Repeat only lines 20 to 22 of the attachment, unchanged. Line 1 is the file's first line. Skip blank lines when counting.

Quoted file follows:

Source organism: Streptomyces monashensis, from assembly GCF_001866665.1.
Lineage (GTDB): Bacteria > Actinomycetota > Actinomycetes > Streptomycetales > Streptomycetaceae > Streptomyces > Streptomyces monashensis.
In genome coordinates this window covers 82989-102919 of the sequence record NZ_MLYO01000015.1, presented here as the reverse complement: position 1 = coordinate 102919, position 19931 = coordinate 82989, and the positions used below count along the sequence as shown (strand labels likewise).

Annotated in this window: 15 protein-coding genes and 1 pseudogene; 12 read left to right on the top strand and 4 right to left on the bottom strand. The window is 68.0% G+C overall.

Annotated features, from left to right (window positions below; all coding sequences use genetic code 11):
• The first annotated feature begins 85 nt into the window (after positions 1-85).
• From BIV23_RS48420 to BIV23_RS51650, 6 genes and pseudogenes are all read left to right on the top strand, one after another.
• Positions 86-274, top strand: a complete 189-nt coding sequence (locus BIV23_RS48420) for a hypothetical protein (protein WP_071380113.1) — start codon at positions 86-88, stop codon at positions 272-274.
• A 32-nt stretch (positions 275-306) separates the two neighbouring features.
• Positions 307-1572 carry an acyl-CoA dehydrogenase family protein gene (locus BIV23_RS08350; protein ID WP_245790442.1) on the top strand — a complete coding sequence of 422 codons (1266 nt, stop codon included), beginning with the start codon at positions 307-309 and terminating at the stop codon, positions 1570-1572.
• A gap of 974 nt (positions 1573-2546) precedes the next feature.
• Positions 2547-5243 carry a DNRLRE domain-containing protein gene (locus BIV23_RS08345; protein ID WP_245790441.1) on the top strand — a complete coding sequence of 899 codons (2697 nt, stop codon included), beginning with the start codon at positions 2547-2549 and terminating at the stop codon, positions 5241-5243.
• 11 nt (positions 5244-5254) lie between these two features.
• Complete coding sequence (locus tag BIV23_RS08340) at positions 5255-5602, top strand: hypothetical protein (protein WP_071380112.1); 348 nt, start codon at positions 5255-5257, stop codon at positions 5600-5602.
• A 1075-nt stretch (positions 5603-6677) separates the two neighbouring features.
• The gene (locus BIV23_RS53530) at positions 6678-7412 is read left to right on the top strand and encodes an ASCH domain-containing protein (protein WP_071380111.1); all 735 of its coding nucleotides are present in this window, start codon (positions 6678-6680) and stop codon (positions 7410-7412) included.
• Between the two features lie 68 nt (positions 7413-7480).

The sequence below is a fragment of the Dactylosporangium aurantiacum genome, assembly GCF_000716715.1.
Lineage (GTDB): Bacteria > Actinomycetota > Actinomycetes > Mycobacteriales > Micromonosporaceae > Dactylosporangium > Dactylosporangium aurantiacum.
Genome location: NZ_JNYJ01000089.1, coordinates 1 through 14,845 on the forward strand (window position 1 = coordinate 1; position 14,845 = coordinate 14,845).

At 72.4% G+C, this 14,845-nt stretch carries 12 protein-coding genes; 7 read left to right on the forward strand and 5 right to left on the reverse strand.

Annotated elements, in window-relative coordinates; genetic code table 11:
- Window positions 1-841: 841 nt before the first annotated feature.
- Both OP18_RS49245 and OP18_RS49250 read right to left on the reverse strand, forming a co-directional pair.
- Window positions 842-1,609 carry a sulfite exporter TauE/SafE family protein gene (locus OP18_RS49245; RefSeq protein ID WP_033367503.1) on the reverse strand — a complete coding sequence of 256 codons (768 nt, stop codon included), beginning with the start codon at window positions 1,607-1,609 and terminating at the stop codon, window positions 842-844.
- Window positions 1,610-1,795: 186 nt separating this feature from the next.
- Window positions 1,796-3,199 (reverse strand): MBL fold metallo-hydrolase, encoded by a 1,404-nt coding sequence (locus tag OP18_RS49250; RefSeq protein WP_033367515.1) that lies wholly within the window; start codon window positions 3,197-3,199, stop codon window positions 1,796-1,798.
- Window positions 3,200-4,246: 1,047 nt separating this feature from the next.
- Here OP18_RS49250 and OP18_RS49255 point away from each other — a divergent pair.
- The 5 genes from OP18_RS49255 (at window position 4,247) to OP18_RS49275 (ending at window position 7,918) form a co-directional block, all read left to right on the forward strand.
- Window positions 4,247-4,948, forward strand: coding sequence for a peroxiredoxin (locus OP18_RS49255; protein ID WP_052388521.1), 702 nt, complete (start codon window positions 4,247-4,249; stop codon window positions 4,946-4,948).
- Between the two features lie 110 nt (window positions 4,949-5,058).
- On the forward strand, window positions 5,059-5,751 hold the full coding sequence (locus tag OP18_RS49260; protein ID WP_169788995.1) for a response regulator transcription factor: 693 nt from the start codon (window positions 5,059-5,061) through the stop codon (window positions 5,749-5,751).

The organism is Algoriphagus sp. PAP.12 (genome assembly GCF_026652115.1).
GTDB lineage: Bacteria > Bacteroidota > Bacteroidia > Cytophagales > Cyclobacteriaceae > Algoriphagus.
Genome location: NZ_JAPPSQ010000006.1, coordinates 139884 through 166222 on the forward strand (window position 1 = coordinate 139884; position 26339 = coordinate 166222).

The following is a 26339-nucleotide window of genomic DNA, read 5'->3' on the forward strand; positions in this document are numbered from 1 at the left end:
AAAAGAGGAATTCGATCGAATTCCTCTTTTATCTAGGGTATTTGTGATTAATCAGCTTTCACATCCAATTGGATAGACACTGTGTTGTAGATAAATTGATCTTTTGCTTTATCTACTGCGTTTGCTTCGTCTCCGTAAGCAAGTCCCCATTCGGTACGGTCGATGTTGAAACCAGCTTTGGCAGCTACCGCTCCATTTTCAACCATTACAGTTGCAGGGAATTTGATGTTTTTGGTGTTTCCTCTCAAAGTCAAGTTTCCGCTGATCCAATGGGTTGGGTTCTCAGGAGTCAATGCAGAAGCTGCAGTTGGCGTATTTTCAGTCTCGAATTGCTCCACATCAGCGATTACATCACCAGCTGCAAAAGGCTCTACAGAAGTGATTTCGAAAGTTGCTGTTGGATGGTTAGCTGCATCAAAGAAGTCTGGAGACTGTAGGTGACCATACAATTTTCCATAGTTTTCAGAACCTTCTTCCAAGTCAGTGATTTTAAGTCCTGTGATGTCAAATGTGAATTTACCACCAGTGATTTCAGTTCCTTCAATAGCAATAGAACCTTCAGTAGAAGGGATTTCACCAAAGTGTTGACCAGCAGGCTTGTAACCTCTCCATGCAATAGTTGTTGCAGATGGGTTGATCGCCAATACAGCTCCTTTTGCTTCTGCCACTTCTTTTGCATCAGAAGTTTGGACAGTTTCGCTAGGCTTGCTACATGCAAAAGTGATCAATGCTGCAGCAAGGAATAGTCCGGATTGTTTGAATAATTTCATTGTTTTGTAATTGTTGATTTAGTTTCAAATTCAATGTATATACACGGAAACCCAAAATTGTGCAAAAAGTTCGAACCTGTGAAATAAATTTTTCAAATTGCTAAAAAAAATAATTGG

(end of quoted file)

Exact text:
Genome location: NZ_JNYJ01000089.1, coordinates 1 through 14,845 on the forward strand (window position 1 = coordinate 1; position 14,845 = coordinate 14,845).

At 72.4% G+C, this 14,845-nt stretch carries 12 protein-coding genes; 7 read left to right on the forward strand and 5 right to left on the reverse strand.

Annotated elements, in window-relative coordinates; genetic code table 11: